My father has been dead 47 years now. Our relationship, as with many fathers and sons, was often contentious, and much of the “blame” I now know, rests with me. I often treated him very badly, though I never doubted for a single moment that he loved me. But when one is young, and away from home for the first time, feeling one’s way through a huge and complex world makes it next to impossible to maintain a proper perspective.
I recently came across a letter my dad had written me two weeks after I entered the Naval Aviation Cadet program in Pensacola, Florida. My mother, bless her, kept every letter I wrote home while I was in service and I, in turn, saved every letter I received from her and my father.
Mom wrote nearly every day; Dad far less often, but that was totally in keeping with the times...writing letters wasn't something that men did.
It's hard to describe my feelings as I read the letter below. Dad always tried so hard to be the kind of father he thought a father should be, which meant doing his best to guide me and guard me against perceived dangers. I truly ache that I never, at the time, really, fully appreciated him or realized just how proud of me he was and how much I meant to him. I would give anything to go back, physically, in time knowing what I know now. Perhaps I would have been a better son. I know I would have tried.
Aug 30 - 1954
Just read your letter and from your attitude of words I feel I must say this―Don’t forget you are not the only one undergoing the same treatment and you were warned that it wasn’t the easiest thing in the world to go through. Time and time again I have tried to tell you that you must learn to take the easy bumps before you can face the hard ones. You are getting your first taste of the world as it is and you must learn to face it on your own. I believe in you and sincerely want you to believe in yourself. You are no worse than any of the fellows there and you just have the will to get ahead in order to do so. Sure, I grant you that it seems dark a lot of times but son you and you alone can make the grade. Nothing I can do can help you and again I believe you have the stuff in you to be as good as any man there. So please (not for my sake or your Mother’s) be as good as the next one. IT’S UP TO YOU.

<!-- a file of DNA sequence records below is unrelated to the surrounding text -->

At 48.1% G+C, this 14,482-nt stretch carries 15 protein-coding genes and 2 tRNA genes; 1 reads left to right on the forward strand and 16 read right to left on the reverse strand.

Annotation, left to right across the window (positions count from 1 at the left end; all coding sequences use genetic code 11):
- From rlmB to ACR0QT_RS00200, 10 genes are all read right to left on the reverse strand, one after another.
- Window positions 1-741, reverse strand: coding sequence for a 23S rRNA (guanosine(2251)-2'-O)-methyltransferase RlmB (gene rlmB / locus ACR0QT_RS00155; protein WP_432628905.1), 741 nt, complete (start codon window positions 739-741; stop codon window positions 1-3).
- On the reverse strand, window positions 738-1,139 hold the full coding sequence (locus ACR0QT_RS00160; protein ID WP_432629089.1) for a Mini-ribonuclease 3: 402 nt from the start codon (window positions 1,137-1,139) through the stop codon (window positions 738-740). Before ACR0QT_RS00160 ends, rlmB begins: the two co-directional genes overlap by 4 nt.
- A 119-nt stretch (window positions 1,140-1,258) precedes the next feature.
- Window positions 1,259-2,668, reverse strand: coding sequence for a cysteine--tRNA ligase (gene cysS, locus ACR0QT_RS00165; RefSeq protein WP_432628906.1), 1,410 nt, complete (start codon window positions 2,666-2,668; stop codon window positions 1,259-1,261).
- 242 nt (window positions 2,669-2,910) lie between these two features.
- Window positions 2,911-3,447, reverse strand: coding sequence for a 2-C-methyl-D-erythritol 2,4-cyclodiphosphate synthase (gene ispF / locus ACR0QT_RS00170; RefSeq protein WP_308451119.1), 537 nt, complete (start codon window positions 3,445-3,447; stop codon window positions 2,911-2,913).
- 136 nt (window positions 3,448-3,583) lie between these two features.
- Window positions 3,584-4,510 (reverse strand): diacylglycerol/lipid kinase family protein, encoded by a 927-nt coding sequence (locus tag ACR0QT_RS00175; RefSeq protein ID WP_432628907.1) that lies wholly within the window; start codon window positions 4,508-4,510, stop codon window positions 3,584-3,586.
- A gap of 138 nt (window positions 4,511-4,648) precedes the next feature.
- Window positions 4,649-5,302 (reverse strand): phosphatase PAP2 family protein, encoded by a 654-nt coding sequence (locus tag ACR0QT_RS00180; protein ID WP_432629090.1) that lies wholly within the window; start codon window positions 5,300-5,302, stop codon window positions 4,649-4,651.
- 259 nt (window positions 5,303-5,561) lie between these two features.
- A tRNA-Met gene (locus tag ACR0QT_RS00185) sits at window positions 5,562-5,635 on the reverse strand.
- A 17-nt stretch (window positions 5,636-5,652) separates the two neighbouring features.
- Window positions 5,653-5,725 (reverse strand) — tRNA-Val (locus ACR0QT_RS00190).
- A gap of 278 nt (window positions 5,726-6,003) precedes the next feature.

Enough of this lecturing―it’s really not meant to be that but just a boost to your seemingly sagging morale. Don’t under any conditions lose that wonderful sense of humor you have. But again please son think of your future. I know that you can do it. So son just a little more effort on your part and I’m sure that there will be no more demerits.
Remember Son it’s no fun punching a time clock and you are receiving the finest training and education that no college in the world can give you. So Son chin up and try just a little harder. Huh, Son?
I know I’m not the best Father in the world, but none could hope for any more happiness or success than I have for you. This is evidently one of my more serious moods Son, but take it from a guy who knows, nothing that is worthwhile comes easy. Everything I have someday will be yours but you must earn it. We did and no one can take away the satisfaction of knowing we did it on our own. Take all the above Son for what it is worth and whatever the outcome Son, you’re mine now and always. Whatever comes up we can meet it Son, but again, let’s try a little harder. Sorry if I bored you but again Son it’s you I am thinking of.
I had never realized before that in this single letter, he calls me Son 13 times. I am trying not to cry.
Dorien's blogs are posted by 10 a.m. Central time every Monday and Thursday. Please take a moment to visit his website (http://www.doriengrey.com) and, if you enjoy these blogs, you might want to check out Short Circuits: a Life in Blogs (http://bit.ly/m8CSO1), which is also available as an audiobook (http://www.audible.com/pd/ref=sr_1_1?asin=B00DJAJYCS&qid=1372629062&sr=1-1).